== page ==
Aurora, CO, USA – A massive research effort over more than a quarter century has tried to make personalized blood stem cells for use in treating leukemias, among many other uses. One way researchers have gone about this is to sample a patient’s adult cells and then “deprogram” them to create induced pluripotent stem cells (iPSCs), which are capable of forming any of the body’s cell types, including blood cells. Unfortunately, these iPSCs also have the potential to become cancer. So researchers have largely refocused their efforts on making hematopoietic stem cells (HSCs), which can’t make any cell type, but can produce many types of blood cells. The good news is that HSCs don’t seem to cause cancer like iPCs. The bad news is that researchers have been unable to create HSCs that can take hold and grow in the body.
News & Commentaries
Washington, DC, USA – A stem cell transplant – also called a bone marrow transplant – is a common treatment for blood cancers, such as acute myeloid leukemia (AML). Such treatment can cure blood cancers but also can lead to life-threatening complications, including heart problems and graft-versus-host disease, in which new immune cells from the donor attack a patient’s healthy tissues.
Washington, DC, USA –Specifically programmed materials can, under specific conditions, encourage stem cells to transform into bone cells – as revealed by a German research team under the leadership of the Helmholtz-Zentrum Geesthacht, Centre for Materials and Coastal Research. To do this, the scientists implemented a so-called shape-memory polymer in stem cell research. The study was published today in the renowned journal, Proceedings of the National Academy of Sciences of the USA.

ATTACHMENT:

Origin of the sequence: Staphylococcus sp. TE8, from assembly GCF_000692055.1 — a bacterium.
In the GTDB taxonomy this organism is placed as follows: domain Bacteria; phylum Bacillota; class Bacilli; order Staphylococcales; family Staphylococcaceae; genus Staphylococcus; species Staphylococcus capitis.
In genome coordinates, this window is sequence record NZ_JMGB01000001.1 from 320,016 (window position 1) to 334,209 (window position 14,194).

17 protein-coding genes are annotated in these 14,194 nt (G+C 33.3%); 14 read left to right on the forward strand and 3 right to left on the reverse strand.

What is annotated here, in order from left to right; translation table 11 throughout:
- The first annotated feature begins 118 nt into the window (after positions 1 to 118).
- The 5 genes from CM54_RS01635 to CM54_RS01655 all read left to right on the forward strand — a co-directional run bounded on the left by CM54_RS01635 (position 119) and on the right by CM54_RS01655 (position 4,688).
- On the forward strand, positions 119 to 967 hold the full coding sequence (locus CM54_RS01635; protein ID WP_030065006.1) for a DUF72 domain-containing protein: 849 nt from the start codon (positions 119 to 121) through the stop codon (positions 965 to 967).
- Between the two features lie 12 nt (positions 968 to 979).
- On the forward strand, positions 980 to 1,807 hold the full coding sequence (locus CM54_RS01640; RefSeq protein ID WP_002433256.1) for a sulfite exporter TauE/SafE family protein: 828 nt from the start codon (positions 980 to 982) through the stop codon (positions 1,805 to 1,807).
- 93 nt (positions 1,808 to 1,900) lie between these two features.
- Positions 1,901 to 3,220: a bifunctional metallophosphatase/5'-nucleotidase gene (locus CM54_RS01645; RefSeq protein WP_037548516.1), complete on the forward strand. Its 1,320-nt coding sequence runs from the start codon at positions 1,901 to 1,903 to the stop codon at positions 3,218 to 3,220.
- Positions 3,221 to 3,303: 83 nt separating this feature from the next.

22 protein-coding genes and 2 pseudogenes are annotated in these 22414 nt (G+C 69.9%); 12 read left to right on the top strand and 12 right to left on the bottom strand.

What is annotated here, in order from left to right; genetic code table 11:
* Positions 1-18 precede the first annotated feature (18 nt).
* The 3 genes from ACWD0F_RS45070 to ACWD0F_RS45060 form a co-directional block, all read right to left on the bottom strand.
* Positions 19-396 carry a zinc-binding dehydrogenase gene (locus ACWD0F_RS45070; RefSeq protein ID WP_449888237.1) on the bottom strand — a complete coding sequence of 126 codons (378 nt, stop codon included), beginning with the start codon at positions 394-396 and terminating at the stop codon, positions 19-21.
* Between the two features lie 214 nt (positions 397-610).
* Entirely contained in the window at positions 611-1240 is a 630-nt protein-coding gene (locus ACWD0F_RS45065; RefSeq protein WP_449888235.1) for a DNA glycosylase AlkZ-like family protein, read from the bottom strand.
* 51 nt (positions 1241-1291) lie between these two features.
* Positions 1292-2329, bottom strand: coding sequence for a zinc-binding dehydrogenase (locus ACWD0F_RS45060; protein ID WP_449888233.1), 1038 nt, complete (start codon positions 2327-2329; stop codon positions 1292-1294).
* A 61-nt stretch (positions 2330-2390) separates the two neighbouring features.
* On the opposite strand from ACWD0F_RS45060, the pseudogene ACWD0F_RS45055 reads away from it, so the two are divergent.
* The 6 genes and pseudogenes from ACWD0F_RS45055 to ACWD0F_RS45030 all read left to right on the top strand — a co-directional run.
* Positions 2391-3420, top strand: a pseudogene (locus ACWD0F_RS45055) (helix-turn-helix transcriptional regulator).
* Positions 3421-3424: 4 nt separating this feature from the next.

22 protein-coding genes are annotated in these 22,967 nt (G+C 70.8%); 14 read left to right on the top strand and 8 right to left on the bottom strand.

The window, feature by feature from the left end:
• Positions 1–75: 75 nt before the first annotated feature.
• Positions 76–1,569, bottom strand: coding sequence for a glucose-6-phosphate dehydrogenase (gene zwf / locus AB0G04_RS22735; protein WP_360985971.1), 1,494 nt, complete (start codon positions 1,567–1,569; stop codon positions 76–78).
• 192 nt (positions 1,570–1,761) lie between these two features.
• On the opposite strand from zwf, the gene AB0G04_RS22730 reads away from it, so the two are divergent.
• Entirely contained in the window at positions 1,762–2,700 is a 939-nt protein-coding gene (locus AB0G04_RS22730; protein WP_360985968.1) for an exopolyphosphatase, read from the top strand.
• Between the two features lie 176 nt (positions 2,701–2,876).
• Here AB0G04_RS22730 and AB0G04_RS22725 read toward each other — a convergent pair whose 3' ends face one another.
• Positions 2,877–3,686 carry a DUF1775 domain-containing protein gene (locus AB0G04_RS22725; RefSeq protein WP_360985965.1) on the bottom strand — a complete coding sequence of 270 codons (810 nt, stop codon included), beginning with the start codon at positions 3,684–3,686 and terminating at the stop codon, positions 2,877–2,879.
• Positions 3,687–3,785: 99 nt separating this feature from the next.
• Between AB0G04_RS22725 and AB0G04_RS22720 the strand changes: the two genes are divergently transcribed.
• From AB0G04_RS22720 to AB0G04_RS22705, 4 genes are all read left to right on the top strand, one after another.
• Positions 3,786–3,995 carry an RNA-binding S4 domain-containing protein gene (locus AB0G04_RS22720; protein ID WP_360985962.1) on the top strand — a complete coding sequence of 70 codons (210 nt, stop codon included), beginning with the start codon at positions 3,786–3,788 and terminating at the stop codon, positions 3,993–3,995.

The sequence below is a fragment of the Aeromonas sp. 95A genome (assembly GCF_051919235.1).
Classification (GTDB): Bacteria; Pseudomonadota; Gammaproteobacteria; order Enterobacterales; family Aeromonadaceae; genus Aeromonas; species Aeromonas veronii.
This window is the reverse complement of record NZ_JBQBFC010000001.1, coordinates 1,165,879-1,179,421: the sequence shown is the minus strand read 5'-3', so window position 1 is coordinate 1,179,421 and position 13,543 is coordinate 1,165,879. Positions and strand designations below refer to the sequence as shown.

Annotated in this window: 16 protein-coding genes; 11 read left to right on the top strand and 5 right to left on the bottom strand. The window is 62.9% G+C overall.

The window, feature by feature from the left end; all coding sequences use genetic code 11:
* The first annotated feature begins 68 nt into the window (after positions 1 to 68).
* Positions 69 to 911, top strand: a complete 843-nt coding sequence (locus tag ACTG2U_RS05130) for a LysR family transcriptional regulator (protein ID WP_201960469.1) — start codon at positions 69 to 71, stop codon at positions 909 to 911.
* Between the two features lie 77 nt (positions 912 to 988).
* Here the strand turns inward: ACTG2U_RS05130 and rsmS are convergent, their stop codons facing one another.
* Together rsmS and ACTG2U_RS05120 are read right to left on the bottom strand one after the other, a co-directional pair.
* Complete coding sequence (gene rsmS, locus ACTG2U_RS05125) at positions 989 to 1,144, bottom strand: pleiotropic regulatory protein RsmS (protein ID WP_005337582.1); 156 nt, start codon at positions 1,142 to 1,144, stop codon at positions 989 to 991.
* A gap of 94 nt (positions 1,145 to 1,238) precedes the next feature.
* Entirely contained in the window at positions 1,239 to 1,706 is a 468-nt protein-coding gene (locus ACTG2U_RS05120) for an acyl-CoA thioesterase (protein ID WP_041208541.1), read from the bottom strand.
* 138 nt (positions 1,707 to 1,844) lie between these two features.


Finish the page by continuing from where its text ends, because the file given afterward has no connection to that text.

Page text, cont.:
Boston, MA, USA – Boston researchers have developed a new way to generate groups of intestinal cells that can be used, among others, to make disease models in the lab to test treatments for diseases affecting the gastrointestinal system. Using human induced pluripotent stem cells, this novel approach combined a variety of techniques that enabled the development of three-dimensional groups of intestinal cells called organoids in vitro, which can expand disease treatment testing in the lab using human cells.
Salt Lake City, UT, USA – In the first-ever genome-scale analysis of the puberty process in humans, researchers at Huntsman Cancer Institute (HCI) at the University of Utah (U of U) outline distinct and critical changes to stem cells in males during adolescence. They further outline how testosterone, and the cells that produce testosterone, impact stem cells in male reproductive organs. The researchers believe this study adds dramatically to a foundation of knowledge that may yield insights into critical areas of human health, including infertility and cellular changes that lead to cancer and other diseases.
Melbourne, Australia – A Melbourne research team has reproduced and visualised the earliest developmental steps in human immune cell production in the laboratory and are now set to advance our understanding of childhood diseases like leukemia and autoimmune conditions.
Warwick, UK – A drug designed to tackle diabetes could also be repurposed as the first treatment to prevent miscarriage by targeting the lining of the womb itself, according to a clinical trial led by the University of Warwick.
Dresden, Germany – We all will experience it at some point, unfortunately: The older we get the more our brains will find it difficult to learn and remember new things. What the reasons underlying these impairments are is yet unclear but scientists at the Center for Regenerative Therapies of TU Dresden (CRTD) wanted to investigate if increasing the number of stem cells in the brain would help in recovering cognitive functions, such as learning and memory, that are lost during ageing.
Dresden, Germany – The zebrafish is a master of regeneration: If brain cells are lost due to injury or disease, it can simply reproduce them - contrary to humans where this only happens in the fetal stage. However, the zebrafish is evolutionarily related to humans and, thus, possesses the same brain cell types as humans. Can a hidden regeneration potential also be activated in humans? Are therapies for stroke, craniocerebral trauma and presently incurable diseases such as Alzheimer's and Parkinson's possible?
Boston, MA, USA – More than 20 years ago, the lab of developmental biologist Olivier Pourquié discovered a sort of cellular clock in chicken embryos where each “tick” stimulates the formation of a structure called a somite that ultimately becomes a vertebra.